Herbal Product May Improve Alzheimer’s Disease Symptoms
Supplementing with Chinese club moss (Huperzia serrata) may improve brain and behavioral functioning in some people with Alzheimer’s disease, according to a new Cochrane Review.
The herbal Chinese club moss product, called Huperzine A, has been shown in to have positive effects on the central nervous system. This review, which included six Chinese trials and 454 patients, showed that compared with people who took placebo, certain symptoms were improved in people with Alzheimer’s disease who took Huperzine A.
“Huperzine A seems to have some beneficial effects on improvement of general cognitive function, global clinical status, behavioral disturbance, and functional performance, with no obvious serious adverse events for patients with Alzheimer’s disease,” said the study authors. They recommend further research to better understand the role of Huperzine A in the management of Alzheimer’s disease.
Alzheimer’s disease is a form of dementia that seriously impairs a person’s memory and ability to think. Eventually, the disease also affects the ability to carry out day-to-day activities and they experience behavioral changes such as wandering, agitation, and depression. Environmental and genetic factors play a role in disease development, which occurs more frequently in people over age 60. There is no cure for the disease but there are a number of drugs that have been shown to help delay brain deterioration and improve functioning.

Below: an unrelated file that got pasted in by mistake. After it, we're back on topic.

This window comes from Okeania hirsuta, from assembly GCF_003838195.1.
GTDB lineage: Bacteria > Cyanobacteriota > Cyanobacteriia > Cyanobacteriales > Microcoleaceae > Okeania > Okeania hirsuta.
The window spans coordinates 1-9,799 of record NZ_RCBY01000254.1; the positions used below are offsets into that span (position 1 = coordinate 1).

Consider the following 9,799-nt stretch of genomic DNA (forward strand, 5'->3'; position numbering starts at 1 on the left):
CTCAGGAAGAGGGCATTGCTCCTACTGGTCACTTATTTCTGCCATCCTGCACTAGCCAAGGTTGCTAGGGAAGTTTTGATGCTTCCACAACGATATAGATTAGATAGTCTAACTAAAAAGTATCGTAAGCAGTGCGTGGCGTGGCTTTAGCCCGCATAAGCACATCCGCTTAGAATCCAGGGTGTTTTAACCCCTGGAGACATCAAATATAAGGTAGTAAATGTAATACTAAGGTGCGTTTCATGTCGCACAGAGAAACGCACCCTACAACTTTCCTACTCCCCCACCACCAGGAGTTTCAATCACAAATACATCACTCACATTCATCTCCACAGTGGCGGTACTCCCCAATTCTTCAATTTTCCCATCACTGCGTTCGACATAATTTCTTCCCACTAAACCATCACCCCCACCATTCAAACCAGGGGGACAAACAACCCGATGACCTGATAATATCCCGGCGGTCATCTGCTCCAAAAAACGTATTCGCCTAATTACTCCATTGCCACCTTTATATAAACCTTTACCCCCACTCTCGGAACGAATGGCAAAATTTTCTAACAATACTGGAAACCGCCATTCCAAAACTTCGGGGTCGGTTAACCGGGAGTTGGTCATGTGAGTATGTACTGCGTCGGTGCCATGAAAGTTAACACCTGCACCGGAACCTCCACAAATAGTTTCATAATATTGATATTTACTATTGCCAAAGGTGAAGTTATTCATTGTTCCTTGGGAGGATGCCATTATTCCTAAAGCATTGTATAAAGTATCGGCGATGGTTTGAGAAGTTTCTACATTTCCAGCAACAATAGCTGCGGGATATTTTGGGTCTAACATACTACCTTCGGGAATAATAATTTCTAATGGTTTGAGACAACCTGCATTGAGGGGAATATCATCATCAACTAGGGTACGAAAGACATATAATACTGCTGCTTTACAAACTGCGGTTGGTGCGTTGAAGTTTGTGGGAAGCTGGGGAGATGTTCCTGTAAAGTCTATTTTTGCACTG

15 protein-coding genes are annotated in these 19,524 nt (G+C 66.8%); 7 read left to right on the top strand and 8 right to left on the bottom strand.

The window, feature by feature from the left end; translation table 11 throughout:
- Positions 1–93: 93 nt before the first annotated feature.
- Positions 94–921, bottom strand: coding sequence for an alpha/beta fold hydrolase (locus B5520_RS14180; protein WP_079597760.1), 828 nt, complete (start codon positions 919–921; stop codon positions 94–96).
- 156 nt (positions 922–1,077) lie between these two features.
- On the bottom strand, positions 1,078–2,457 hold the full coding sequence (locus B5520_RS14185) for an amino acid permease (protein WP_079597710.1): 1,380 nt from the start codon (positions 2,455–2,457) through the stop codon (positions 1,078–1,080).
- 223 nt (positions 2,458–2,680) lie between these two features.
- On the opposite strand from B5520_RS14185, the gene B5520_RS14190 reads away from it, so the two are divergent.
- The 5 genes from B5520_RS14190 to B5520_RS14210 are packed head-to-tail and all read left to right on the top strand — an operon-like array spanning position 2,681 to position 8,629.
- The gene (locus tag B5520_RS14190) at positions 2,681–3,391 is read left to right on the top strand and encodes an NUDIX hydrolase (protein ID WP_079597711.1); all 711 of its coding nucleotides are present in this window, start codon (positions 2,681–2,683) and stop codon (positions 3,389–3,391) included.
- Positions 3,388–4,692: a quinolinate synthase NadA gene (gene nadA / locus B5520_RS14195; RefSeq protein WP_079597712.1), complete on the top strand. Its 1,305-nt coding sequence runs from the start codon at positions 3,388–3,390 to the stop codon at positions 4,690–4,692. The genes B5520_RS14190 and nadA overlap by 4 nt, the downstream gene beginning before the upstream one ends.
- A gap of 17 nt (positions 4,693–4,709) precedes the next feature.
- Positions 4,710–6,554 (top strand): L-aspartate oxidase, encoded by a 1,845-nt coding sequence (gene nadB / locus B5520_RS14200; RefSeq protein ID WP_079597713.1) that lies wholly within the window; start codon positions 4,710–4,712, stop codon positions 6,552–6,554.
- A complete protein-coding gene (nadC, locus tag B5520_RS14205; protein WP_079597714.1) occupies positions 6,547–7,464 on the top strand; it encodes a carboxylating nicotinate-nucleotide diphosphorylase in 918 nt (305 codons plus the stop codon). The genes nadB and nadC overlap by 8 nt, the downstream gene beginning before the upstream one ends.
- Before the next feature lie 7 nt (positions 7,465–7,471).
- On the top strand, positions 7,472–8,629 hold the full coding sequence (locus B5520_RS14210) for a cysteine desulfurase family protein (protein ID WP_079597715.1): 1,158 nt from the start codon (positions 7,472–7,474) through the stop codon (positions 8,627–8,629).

Steps a caregiver can take to improve the life of a person with Alzheimer’s disease include the following:
• Music, art, or exercise classes that are designed specifically for people with Alzheimer’s can help stimulate their mind.
• Interaction with animals—known as pet therapy—may be helpful for people with Alzheimer’s disease. Petting animals can help relax the mind and body.
• Arranging and modifying the home environment to reduce accidents and falls is critical, as people with Alzheimer’s disease may not always have sound judgment or steady balance.
• Build a support network for both the patient and caregiver. It often takes many people to help care for a person with Alzheimer’s disease since the patient eventually becomes dependent on others for care. Support groups are available in senior centers and many local hospitals.
(Cochrane Database of Systematic Reviews 2008, Issue 2. Art. No.: CD005592. DOI: 10.1002/14651858.CD005592.pub2)
Jane Hart, MD, board-certified in internal medicine, serves in a variety of professional roles including consultant, journalist, and educator. Dr. Hart, a Clinical Instructor at Case Medical School in Cleveland, Ohio, writes extensively about health and wellness and a variety of other topics for nationally recognized organizations, Web sites, and print publications. Sought out for her expertise in the areas of integrative and preventive medicine, she is frequently quoted by national and local media. Dr. Hart is a professional lecturer for healthcare professionals, consumers, and youth and is a regular corporate speaker.
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